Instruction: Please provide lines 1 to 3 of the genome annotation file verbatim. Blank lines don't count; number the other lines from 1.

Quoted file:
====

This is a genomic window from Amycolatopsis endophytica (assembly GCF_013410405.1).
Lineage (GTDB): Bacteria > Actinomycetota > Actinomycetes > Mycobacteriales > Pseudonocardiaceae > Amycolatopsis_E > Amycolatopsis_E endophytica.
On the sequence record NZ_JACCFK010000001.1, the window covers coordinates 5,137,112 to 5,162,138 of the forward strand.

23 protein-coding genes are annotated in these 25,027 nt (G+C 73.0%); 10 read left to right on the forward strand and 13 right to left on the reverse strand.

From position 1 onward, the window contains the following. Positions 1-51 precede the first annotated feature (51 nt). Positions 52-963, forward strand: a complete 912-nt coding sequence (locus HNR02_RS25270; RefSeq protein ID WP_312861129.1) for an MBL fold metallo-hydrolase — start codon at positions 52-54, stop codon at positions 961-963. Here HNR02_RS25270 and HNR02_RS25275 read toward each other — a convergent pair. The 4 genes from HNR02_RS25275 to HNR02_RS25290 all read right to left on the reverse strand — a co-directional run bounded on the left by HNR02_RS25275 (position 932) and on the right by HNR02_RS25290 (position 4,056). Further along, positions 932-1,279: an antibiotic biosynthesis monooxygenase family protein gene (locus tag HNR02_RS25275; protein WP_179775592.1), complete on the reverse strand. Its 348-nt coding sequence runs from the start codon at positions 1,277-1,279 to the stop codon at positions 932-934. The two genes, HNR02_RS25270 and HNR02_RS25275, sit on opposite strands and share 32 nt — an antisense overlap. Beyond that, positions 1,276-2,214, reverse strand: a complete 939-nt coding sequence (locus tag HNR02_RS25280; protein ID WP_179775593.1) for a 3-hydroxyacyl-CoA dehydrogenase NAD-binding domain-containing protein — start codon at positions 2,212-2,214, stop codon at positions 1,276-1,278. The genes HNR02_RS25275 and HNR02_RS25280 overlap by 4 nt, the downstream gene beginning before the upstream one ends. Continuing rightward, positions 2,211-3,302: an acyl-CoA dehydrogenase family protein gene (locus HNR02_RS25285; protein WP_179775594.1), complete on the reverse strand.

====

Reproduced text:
This is a genomic window from Amycolatopsis endophytica (assembly GCF_013410405.1).
Lineage (GTDB): Bacteria > Actinomycetota > Actinomycetes > Mycobacteriales > Pseudonocardiaceae > Amycolatopsis_E > Amycolatopsis_E endophytica.
On the sequence record NZ_JACCFK010000001.1, the window covers coordinates 5,137,112 to 5,162,138 of the forward strand.